2

First of all: Thank you very much for actually taking the tour before posting! That said, our sister site Medical Sciences could be what you are looking for. From their help: What topics can I ask about here? If your question is about... Environmental or nutritional factors that affect health The ways that diseases and injuries affect ...


2

A little later in answering this, but as someone who has answered a lot of food safety questions on this site and who has spent a lot of time reading detailed scientific sources on food safety in the process of writing answers, I can conclusively say a few things: Most people's intuition about food safety is wrong in many cases. They may be right in most ...


2

I agree that this kind of questions only generates noise. I have the feeling that these people know that their case is unsafe by regular food safety guidelines, but don't want to throw out the expensive ingredients, so they just look around for confirmation. The problem is that this creates an unwanted responsibility for the person who answers. So anybody ...


1

There is no "egg safety problem." The evidence is overwhelming that the US safety practices for eggs are at least no worse than those in Europe not counting Sweden, where eggs are washed. The EU is considering requiring egg washing per this article in Food Production Daily. There is no credible evidence presented (or that I found, given the difficulty of ...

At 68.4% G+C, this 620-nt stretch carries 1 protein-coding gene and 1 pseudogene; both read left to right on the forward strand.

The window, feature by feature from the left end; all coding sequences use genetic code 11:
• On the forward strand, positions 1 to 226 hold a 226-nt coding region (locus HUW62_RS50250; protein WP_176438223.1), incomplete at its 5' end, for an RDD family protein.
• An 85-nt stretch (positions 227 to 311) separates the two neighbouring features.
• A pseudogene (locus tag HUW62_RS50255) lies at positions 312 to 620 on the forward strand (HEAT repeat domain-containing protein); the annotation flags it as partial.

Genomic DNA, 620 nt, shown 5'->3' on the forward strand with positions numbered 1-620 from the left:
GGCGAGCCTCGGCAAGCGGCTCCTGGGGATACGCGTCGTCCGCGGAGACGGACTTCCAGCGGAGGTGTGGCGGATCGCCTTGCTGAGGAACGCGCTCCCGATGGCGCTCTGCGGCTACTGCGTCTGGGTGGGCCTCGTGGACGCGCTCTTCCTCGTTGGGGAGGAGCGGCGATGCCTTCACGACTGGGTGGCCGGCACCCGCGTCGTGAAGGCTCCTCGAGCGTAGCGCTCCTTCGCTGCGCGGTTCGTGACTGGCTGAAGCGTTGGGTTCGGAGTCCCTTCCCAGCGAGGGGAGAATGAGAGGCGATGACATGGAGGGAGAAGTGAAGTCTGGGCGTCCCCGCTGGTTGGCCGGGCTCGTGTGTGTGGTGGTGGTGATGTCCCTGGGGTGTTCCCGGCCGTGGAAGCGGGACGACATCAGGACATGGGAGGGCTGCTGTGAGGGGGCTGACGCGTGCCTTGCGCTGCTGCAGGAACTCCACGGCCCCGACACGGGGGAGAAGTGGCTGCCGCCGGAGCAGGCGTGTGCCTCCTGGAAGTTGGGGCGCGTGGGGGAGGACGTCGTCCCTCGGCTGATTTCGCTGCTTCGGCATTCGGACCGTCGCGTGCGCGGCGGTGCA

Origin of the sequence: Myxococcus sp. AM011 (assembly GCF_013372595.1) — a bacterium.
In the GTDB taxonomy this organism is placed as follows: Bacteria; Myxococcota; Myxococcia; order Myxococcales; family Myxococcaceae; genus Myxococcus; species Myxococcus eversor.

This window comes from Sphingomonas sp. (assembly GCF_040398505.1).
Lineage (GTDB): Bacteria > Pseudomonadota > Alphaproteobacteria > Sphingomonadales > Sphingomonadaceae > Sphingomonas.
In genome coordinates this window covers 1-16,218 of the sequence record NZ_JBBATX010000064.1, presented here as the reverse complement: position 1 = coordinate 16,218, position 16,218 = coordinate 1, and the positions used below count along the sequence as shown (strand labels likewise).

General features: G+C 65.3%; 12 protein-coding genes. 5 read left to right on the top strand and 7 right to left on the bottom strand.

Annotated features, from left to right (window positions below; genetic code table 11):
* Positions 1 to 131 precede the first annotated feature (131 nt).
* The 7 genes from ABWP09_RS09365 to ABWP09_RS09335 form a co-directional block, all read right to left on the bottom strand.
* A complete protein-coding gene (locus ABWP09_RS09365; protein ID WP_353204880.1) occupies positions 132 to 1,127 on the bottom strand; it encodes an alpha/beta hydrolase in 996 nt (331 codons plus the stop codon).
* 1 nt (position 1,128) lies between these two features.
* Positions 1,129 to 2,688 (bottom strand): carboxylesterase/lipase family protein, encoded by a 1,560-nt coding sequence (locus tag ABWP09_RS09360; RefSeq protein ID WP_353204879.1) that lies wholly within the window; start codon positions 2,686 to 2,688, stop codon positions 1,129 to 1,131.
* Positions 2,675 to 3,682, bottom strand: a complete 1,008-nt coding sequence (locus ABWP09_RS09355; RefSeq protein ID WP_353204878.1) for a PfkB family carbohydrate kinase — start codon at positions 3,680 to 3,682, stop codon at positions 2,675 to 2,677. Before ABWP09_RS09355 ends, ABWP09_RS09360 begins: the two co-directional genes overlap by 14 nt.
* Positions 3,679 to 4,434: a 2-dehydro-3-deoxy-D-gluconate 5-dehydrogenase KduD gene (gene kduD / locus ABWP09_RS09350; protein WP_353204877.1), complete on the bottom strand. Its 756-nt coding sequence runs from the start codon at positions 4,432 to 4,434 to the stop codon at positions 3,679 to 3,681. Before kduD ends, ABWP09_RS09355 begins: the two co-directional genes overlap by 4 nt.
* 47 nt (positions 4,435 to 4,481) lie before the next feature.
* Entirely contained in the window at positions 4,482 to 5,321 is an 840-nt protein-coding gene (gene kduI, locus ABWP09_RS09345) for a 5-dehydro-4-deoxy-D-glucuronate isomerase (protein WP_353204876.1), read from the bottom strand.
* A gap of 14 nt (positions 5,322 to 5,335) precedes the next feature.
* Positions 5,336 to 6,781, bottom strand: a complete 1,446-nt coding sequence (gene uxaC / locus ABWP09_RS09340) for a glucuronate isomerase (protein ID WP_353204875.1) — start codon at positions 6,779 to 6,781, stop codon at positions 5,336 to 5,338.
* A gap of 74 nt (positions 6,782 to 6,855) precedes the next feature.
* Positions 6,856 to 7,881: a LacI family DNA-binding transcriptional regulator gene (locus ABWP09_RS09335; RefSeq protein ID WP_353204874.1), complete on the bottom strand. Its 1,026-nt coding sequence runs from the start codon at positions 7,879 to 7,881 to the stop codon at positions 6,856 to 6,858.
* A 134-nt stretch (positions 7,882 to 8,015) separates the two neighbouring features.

1

The real core subject of the question seems to be about "popular understandings of food safety, and the scientific/legal truth or untruth behind them". I can see how this would be relevant to an amateur or professional cook or chef, given he has some responsibility for the eater's safety, and should answer such concerns responsibly and correctly...


1

My general understanding is that part of why we close so many "is this thing I left on the counter/in the car/crock pot didn't turn on still safe to eat" as a dupe is that we can not be liable for giving people unsafe food consumption advice. If someone follows an answer that says "ah, I've never gotten sick and I do that all the time"... and then gets ...


1

Perhaps there may be formulations of that question which would have been acceptable... but we are under no obligation to read the posters mind. There was no hint of pasteurized or unpasteurized as the core issue. There was no hint that foods not considered generally safe were under consideration. The core issue, as clearly stated by the OP, was the ...


1

First, I'm not a lawyer. StackExchange is in the US, and should be protected from liability by §230 of the Communications Decency Act. That protects SE, not the poster, though.


1

Long ago, I started this thread, What do I need to know about temperature and food safety? But it seems to have died out without me following around and sending people there. I don't know if a newer, better one has been created, but I thought then (and think now) that there should be such a page or section of the wiki.


1

What I find worrying in those questions is that, changing the values for X, Y, Z you get a completely different answer for which, then, the answer is always yes or no. Even if the answer would be explain the reason why is not safe, I don't think the reasons would be so different between questions. (I doubt somebody would ever say it's not safe because a ...


1

The 'funny' thing is that normally, when somebody asks that question, they know the answer in their own hearts: 'No, it's not safe'. People are looking for an excuse to go ahead and ignore their inner warnings. I'd go with the 'official' view, explain about exponential bacteria growth, explain about botulism, explain about inner temperature of the product, ...